"That is the greatest fleet of which there has ever been a record. Each of those points of light represents a ship larger than our own. Of course, they are very primitive—what you see on the screen are the jets of their rockets. Yes, they dared to use rockets to bridge interstellar space! You realize what that means. It would take them centuries to reach the nearest star. The whole race must have embarked on this journey in the hope that its descendants would complete it, generations later.

"To measure the extent of their accomplishment, think of the ages it took us to conquer space, and the longer ages still before we attempted to reach the stars. Even if we were threatened with annihilation, could we have done so much in so short a time? Remember, this is the youngest civilization in the Universe. Four hundred thousand years ago it did not even exist. What will it be a million years from now?"

An hour later, Orostron left the crippled mother ship to make contact with the great fleet ahead. As the little torpedo disappeared among the stars, Alveron turned to his friend and made a remark that Rugon was often to remember in the years ahead.

"I wonder what they'll be like?" he mused. "Will they be nothing but wonderful engineers, with no art or philosophy? They're going to have such a surprise when Orostron reaches them—I expect it will be rather a blow to their pride. It's funny how all isolated races think they're the only people in the Universe. But they should be grateful to us; we're going to save them a good many hundred years of travel."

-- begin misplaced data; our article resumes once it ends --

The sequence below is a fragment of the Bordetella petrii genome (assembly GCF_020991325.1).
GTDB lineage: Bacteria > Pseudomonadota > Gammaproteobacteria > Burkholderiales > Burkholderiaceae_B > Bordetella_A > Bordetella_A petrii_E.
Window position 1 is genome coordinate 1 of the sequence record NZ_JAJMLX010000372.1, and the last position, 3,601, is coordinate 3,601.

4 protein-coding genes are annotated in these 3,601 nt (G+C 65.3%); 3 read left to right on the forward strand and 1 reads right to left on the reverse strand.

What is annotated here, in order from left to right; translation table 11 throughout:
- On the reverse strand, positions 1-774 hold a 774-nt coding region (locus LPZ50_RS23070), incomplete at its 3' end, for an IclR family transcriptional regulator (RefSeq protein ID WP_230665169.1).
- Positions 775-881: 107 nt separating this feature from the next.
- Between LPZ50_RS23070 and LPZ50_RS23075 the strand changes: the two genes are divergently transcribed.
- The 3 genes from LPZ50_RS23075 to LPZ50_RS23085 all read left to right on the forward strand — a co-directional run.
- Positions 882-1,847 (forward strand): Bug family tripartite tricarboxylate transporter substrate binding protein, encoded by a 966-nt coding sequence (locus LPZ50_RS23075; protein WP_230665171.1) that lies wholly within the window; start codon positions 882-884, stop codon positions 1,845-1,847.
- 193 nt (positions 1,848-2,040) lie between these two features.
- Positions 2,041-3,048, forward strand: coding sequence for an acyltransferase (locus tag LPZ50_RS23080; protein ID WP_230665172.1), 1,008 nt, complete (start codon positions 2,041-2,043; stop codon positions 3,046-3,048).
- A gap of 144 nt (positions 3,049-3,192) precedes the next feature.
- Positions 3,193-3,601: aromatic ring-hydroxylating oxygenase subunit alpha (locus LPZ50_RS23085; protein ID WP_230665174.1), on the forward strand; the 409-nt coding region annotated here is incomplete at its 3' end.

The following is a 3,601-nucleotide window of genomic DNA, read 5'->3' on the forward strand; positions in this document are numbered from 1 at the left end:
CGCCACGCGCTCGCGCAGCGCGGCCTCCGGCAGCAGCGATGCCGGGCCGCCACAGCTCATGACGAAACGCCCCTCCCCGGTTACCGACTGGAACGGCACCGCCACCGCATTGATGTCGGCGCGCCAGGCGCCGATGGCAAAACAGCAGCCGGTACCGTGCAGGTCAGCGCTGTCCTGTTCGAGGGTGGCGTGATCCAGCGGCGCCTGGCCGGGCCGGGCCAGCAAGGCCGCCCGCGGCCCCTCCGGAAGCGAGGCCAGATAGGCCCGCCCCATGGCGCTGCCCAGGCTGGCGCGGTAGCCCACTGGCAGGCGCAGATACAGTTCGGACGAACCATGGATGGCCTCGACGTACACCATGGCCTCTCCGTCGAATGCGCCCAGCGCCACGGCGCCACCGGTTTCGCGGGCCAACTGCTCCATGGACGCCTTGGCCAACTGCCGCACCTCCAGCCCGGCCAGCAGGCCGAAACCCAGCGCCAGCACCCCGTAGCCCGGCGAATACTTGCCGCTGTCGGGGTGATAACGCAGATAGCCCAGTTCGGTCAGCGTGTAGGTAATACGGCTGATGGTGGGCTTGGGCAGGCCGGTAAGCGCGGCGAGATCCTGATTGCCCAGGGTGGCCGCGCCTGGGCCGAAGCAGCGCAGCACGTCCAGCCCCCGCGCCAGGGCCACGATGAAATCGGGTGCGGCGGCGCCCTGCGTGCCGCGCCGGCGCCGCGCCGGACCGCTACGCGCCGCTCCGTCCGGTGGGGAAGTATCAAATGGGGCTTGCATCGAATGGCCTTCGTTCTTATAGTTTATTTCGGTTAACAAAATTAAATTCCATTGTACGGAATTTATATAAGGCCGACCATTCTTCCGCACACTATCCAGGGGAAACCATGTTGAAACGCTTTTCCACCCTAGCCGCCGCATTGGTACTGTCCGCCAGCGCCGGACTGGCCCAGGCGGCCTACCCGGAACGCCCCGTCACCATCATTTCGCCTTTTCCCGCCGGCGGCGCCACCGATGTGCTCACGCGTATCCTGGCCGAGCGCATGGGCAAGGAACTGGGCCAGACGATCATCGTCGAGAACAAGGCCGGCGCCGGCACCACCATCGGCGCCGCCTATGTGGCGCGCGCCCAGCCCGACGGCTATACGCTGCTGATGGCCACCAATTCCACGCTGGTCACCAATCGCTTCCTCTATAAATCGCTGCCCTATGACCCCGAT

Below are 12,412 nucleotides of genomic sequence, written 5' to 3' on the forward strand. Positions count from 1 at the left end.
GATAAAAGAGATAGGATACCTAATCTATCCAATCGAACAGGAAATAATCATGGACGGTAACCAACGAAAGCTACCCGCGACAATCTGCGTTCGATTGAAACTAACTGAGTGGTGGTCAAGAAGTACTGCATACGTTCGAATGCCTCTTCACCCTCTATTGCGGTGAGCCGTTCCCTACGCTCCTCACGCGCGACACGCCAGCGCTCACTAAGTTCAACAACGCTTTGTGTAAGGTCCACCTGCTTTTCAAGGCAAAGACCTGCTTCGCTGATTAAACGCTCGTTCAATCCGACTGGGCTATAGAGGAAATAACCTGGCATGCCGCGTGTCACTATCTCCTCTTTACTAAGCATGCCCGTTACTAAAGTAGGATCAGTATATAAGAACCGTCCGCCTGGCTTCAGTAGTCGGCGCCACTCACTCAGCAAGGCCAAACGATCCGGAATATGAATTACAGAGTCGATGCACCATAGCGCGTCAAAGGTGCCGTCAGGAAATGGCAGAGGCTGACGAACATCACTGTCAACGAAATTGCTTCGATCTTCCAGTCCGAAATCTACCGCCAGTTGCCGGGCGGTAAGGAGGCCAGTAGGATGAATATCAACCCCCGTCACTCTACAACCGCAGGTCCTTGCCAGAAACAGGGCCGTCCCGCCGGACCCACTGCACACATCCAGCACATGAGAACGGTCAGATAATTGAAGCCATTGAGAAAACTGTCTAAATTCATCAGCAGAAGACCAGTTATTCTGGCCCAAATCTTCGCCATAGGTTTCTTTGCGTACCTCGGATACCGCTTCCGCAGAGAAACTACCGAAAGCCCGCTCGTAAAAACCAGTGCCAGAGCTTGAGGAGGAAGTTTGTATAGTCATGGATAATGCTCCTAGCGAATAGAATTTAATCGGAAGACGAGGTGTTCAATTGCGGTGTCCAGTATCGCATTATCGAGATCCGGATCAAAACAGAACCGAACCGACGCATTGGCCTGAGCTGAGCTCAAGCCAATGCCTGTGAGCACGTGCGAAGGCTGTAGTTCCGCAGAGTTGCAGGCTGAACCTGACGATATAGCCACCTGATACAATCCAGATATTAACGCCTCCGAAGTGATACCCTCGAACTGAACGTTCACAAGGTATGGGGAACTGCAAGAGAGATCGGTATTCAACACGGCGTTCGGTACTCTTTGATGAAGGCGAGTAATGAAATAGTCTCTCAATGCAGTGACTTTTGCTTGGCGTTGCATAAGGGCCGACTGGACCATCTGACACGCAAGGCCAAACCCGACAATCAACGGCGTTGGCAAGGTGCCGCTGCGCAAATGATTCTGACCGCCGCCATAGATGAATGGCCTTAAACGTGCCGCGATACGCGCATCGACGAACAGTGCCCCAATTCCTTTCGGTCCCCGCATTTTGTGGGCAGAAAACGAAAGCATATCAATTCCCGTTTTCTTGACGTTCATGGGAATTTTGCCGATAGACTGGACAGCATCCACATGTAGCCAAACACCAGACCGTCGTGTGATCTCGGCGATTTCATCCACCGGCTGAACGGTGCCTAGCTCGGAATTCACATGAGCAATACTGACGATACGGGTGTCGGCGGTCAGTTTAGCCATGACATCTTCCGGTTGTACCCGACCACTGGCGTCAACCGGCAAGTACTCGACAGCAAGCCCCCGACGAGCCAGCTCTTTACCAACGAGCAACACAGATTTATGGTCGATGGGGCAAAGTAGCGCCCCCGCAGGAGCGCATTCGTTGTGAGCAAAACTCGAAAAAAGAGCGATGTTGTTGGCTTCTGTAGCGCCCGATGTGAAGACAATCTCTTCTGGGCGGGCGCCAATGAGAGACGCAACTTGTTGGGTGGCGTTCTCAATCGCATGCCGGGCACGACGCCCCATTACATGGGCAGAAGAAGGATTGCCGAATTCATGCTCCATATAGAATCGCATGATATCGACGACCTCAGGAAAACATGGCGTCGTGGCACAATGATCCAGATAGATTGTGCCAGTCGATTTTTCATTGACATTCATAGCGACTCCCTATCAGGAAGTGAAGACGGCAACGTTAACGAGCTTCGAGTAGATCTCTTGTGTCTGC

Alveron glanced at the Milky Way, lying like a veil of silver mist across the vision screen. He waved toward it with a sweep of a tentacle that embraced the whole circle of the galaxy, from the Central Planets to the lonely suns of the Rim.

"You know," he said to Rugon, "I feel rather afraid of these people. Suppose they don't like our little Federation?" He waved once more toward the star-clouds that lay massed across the screen, glowing with the light of their countless suns.

"Something tells me they'll be very determined people," he added. "We had better be polite to them. After all, we only outnumber them about a thousand million to one."

Rugon laughed at his captain's little joke.

Twenty years afterward, the remark didn't seem funny.